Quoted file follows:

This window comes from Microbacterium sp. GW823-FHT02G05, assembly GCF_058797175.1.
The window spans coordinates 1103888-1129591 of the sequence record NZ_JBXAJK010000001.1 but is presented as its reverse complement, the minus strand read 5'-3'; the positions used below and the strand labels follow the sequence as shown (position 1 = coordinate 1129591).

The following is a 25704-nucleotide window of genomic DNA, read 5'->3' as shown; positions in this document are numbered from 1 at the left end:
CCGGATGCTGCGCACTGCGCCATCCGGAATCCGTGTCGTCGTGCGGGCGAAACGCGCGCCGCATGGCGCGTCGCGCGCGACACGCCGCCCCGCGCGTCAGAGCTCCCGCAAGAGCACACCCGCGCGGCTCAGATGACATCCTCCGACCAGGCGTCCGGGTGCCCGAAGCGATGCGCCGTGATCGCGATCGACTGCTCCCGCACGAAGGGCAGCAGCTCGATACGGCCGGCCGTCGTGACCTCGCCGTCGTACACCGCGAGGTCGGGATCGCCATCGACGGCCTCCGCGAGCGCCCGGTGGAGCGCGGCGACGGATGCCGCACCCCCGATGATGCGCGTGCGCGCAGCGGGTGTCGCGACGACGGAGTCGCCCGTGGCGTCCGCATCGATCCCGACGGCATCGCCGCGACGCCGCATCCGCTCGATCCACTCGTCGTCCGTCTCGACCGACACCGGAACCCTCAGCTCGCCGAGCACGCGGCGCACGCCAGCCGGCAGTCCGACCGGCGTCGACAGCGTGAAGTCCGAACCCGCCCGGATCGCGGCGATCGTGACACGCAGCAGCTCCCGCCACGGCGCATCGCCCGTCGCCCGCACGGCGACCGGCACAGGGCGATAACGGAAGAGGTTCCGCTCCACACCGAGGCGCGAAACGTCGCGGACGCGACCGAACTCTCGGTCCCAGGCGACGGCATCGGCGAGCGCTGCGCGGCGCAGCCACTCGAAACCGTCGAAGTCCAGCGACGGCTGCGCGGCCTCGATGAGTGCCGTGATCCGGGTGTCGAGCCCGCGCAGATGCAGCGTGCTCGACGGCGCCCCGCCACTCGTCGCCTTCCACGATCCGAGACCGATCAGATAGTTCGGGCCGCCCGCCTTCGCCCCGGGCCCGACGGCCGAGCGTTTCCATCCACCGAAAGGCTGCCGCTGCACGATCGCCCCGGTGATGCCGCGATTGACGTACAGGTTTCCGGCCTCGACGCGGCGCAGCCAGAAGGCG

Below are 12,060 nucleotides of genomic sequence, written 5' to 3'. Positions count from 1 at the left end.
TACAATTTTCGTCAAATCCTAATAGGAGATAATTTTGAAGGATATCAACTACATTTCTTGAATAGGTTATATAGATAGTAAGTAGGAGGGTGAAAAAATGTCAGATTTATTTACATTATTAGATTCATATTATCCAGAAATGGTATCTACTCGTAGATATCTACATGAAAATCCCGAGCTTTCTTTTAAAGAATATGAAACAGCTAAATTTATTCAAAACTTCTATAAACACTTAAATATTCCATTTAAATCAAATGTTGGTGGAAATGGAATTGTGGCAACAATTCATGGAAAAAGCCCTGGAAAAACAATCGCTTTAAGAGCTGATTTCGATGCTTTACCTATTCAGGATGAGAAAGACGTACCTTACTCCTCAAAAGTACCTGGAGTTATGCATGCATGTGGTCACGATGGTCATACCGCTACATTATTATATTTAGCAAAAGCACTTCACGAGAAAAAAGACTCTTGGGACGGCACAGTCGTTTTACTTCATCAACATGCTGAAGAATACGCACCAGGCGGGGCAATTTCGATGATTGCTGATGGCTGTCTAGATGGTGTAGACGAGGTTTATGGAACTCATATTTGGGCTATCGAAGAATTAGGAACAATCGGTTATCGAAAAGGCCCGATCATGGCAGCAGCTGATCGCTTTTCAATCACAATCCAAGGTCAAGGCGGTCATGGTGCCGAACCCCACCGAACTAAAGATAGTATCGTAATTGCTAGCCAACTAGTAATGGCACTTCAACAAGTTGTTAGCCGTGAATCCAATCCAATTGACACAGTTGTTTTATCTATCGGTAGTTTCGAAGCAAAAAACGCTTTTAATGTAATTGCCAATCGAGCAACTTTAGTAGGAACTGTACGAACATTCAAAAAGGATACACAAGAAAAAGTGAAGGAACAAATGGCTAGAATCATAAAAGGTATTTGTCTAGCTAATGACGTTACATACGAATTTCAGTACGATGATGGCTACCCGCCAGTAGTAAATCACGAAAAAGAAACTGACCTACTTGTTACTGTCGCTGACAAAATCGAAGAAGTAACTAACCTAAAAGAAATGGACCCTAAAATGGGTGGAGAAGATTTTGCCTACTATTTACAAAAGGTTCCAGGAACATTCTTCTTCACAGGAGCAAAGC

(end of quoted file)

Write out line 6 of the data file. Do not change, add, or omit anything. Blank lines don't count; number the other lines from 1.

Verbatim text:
TACAATTTTCGTCAAATCCTAATAGGAGATAATTTTGAAGGATATCAACTACATTTCTTGAATAGGTTATATAGATAGTAAGTAGGAGGGTGAAAAAATGTCAGATTTATTTACATTATTAGATTCATATTATCCAGAAATGGTATCTACTCGTAGATATCTACATGAAAATCCCGAGCTTTCTTTTAAAGAATATGAAACAGCTAAATTTATTCAAAACTTCTATAAACACTTAAATATTCCATTTAAATCAAATGTTGGTGGAAATGGAATTGTGGCAACAATTCATGGAAAAAGCCCTGGAAAAACAATCGCTTTAAGAGCTGATTTCGATGCTTTACCTATTCAGGATGAGAAAGACGTACCTTACTCCTCAAAAGTACCTGGAGTTATGCATGCATGTGGTCACGATGGTCATACCGCTACATTATTATATTTAGCAAAAGCACTTCACGAGAAAAAAGACTCTTGGGACGGCACAGTCGTTTTACTTCATCAACATGCTGAAGAATACGCACCAGGCGGGGCAATTTCGATGATTGCTGATGGCTGTCTAGATGGTGTAGACGAGGTTTATGGAACTCATATTTGGGCTATCGAAGAATTAGGAACAATCGGTTATCGAAAAGGCCCGATCATGGCAGCAGCTGATCGCTTTTCAATCACAATCCAAGGTCAAGGCGGTCATGGTGCCGAACCCCACCGAACTAAAGATAGTATCGTAATTGCTAGCCAACTAGTAATGGCACTTCAACAAGTTGTTAGCCGTGAATCCAATCCAATTGACACAGTTGTTTTATCTATCGGTAGTTTCGAAGCAAAAAACGCTTTTAATGTAATTGCCAATCGAGCAACTTTAGTAGGAACTGTACGAACATTCAAAAAGGATACACAAGAAAAAGTGAAGGAACAAATGGCTAGAATCATAAAAGGTATTTGTCTAGCTAATGACGTTACATACGAATTTCAGTACGATGATGGCTACCCGCCAGTAGTAAATCACGAAAAAGAAACTGACCTACTTGTTACTGTCGCTGACAAAATCGAAGAAGTAACTAACCTAAAAGAAATGGACCCTAAAATGGGTGGAGAAGATTTTGCCTACTATTTACAAAAGGTTCCAGGAACATTCTTCTTCACAGGAGCAAAGC